Karnak Temple – the largest ancient religious site in the world

On our last day in Luxor we planned to visit Karnak Temple, a complex containing a large group of temples. It is situated two kilometres north of Luxor Temple, and the two temples were originally connected by the “Avenue of Sphinxes”. We arranged a horse and carriage for 6 EGP to Karnak Temple; this was surprisingly cheaper than a taxi. On arrive we organised a one hour tour for 60 EGP, the tour guide shared a few unknown and interesting facts, but a tour guide isn’t necessary.

We entered the temple complex from the west and were presented with a small avenue of ram-headed sphinxes which lead to the first pylon on the inner Temple of Amun-Re. The first pylon is incomplete with temporary mud-bricks still remaining behind, providing an insight into its construction. After the first pylon was the Great Forecourt which housed a large number of open-air artefacts. After the second pylon was the Great Hypostyle Hall, a forest of one-hundred-and-thirty-four columns, initially constructed by Seti I and majority completed by Ramesses II. Between the third and fourth pylon was a large obelisk from time of Thutmose I. In all, there are ten pylons with the last being built by Horemheb.

One of the interesting things within Karnak Temple is the Sacred Lake used by priests to purify them. At the corner of the lake is a sculpture of a scarab beetle which the ancient Egyptians worshipped as a representation of the sun god Ra, due to the similarities between the rolling of the dung and rolling of the sun across the sky.

The rest of the time we enjoyed exploring the temple complex, with its hundreds of artefacts scattered around. There were hardly any other tourists which made for good photographs.

Ram-headed sphinxesHieroglyphs on one of the columns in the Great Hypostyle HallStatue of Ramesses wearing double crown
Workers enjoying a breakSonya next to the Granite Scarab BeetleEgyptian worker
Egyptian statue modified to form a Christian crossStatues near East GateSonya with remains of two sitting statues
Red granite RamessesColumns of Great Hypostyle HallSonya at the obelisk of Thutmose I
Travis in front of the Great Hypostyle HallClosed papyrus bud columns of Great Hypostyle HallTravis and Sonya at the Great Hypostyle Hall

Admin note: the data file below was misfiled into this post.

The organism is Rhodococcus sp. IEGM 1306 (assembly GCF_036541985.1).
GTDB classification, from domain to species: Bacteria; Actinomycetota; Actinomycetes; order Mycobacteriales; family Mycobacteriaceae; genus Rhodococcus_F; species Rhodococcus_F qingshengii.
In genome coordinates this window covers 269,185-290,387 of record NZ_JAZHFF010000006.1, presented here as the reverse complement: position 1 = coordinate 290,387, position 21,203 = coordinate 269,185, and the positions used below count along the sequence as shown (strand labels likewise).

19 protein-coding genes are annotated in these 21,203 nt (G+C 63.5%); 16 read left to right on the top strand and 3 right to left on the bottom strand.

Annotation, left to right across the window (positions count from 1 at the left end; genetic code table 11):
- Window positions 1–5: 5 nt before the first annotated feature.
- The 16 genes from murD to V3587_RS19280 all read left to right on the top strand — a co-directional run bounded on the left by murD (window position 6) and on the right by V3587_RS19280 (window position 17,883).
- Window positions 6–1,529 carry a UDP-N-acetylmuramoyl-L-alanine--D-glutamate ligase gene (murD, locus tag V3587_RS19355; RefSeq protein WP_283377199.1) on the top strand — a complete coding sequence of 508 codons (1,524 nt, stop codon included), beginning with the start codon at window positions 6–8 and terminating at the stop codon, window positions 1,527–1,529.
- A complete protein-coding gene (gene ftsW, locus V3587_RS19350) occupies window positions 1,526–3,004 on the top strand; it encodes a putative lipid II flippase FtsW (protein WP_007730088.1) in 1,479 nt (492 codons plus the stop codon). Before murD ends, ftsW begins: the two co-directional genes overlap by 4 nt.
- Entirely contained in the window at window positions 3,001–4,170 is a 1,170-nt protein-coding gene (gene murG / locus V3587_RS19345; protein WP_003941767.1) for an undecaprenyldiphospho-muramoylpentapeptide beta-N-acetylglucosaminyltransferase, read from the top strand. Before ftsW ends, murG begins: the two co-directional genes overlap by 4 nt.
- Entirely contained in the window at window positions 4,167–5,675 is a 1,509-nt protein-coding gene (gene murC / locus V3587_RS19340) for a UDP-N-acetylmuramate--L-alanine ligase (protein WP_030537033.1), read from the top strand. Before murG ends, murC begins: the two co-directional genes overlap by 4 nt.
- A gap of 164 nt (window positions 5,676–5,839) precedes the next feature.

Great Hypostyle HallGreat Hypostyle HallTemple of Ramesses III
Temple of Sethos IISonya outside the First PylonAvenue of Ram-headed sphinxes

After visiting Karnak we headed back to the heart of Luxor.  Unsure what to do for the rest of the afternoon, we stopped at an outside restaurant that enticed us with 8 EGP bottles of Egyptian ‘Stella’ and which overlooked the Luxor Temple.  Cold beers on a hot day, it was a relaxing way to spend the rest of the afternoon that reminded me of Australia.

That evening we caught the sleeper train back to Cairo.

Luxor – the world’s greatest open air museum

From Aswan we caught a train to Luxor arriving late in the afternoon. After the Pyramids of Giza, Luxor is the most visited tourist destination in Egypt. Luxor sits on the site of the Ancient Egyptian city of Thebes, with the majority of the city on the East Bank of the Nile and the Tombs and Temples on the West Bank Necropolis. We gave ourselves two days only to visit all of Luxor’s sites, it would be rushed.

On arrival we checked into our hotel and then made our way to Luxor Temple, situated in the heart of Luxor. On arrival it was already sunset but the temple was lit up which provided a different view, and one that wasn’t part of a sound and light show. Entering the temple we were presented with the first pylon on the left and Avenue of Sphinxes on the right. The Avenue of Sphinxes now consisting of fifty or so sphinxes, originally connected the Temple of Luxor with the Temple of Karnak, a little over two kilometres away. The government is attempting to restore the avenue, but it unfortunately means destroying existing local housing.